IO monad realized in 1965




Monads turned out a convenient tool to represent and reason about computational effects -- such as IO, mutable state and exceptions -- in lambda calculi. In particular, monads let us clearly separate evaluation-order--insensitive simplifications from sequentially performed executions [Moggi-Fagorzi-2003].

The exponential explosions of `do-it-yourself' monad tutorials prompts a thought if monads, like the related continuations [Reynolds-1993], are destined to be rediscovered time and time again. One naturally wonders about the first `monad tutorial'.

An old (1994) paper on category theory monads and functional programming included a relevant historical side-note. It turns out that the essence of monads has been fully grasped back in 1965, by at least one person. That person has also discovered that imperative, control-flow--dependent computations can be embedded into a calculus by turning control flow into data flow. That person is Peter Landin. His 1965 paper [Landin-1965] anticipated not only IO but also State and Writer monads, call/cc, delayed evaluation and its connection with streams.

The IO monad is 45 years old
An early version of this essay, posted on the Haskell-Cafe mailing list on Wed, 29 Dec 2010 01:13:13 -0800 (PST)


The first monad tutorial and the `programmable semicolon'

Here is the historical aside, cited from [Hill-Clarke-1994] (Sec 3):
Monads are typically equated with single-threadedness, and are therefore used as a technique for incorporating imperative features into a purely functional language. Category theory monads have little to do with single-threadedness; it is the sequencing imposed by composition that ensures single-threadedness. In a Wadler-ised monad this is a consequence of bundling the Kleisli star and flipped compose into the bind operator. There is nothing new in this connection. Peter Landin in his Algol 60 used functional composition to model semi-colon. Semi-colon can be thought of as a state transforming operator that threads the state of the machine throughout a program. The work of Peyton-Jones and Wadler has turned full circle back to Landin's earlier work as their use of Moggi's sequencing monad enables real side-effects to be incorporated into monad operations such as print. This is similar to Landin's implementation of his sharing machine where the assignandhold function can side-effect the store of the sharing machine because of the sequencing imposed by functional composition. Landin defined that `Imperatives are treated as null-list producing functions' [In Landin's paper, () is the syntactic representation of the empty list]. The assignandhold imperative is subtly different in that it enables Algol's compound statements to be handled. The function takes a store location and a value as its argument, and performs the assignment to the store of the sharing machine, returning the value assigned as a result of the function. Because Landin assumed applicative order reduction, the K combinator was used to return (), and the imperative was evaluated as a side effect by the unused argument of the K-combinator. Statements are formed by wrapping such an imperative in a lambda expression that takes () as an argument. Two consecutive Algol-60 assignments would be encoded in the lambda calculus as:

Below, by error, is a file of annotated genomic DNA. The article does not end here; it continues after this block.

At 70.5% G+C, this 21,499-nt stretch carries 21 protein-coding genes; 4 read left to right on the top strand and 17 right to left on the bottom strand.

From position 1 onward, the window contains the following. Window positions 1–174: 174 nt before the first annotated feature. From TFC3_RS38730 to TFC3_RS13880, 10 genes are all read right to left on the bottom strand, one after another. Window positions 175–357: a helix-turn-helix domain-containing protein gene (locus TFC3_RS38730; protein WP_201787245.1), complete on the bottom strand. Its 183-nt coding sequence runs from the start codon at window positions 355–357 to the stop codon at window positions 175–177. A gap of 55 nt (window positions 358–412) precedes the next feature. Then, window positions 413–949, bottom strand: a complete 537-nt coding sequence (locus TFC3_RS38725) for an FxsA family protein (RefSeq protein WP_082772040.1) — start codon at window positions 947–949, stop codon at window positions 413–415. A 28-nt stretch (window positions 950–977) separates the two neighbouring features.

Algol 60        Lambda Calculus
    x:=  2;         ( (\() -> K () (assignandhold x 2)) .
    x:= -3;           (\() -> K () (assignandhold x (-3))) ) ()

By using a lambda with () as its parameter, () can be thought of as the `state of the world' that is threaded throughout a program by functional composition.


Landin's IO monad in modern eyes

The ()-passing trick is described in full on p.100 of Landin's paper, with remarkable clarity:
Statements. Each statement is rendered as a 0-list- transformer, i.e. a none-adic function producing the nullist for its result. It achieves by side-effects a transformation of the current state of evaluation. ... Compound statements are considered as functional products (which we indicate informally by infixed dots).

Contrast that with a more recent explanation [Peyton-Jones-2000]: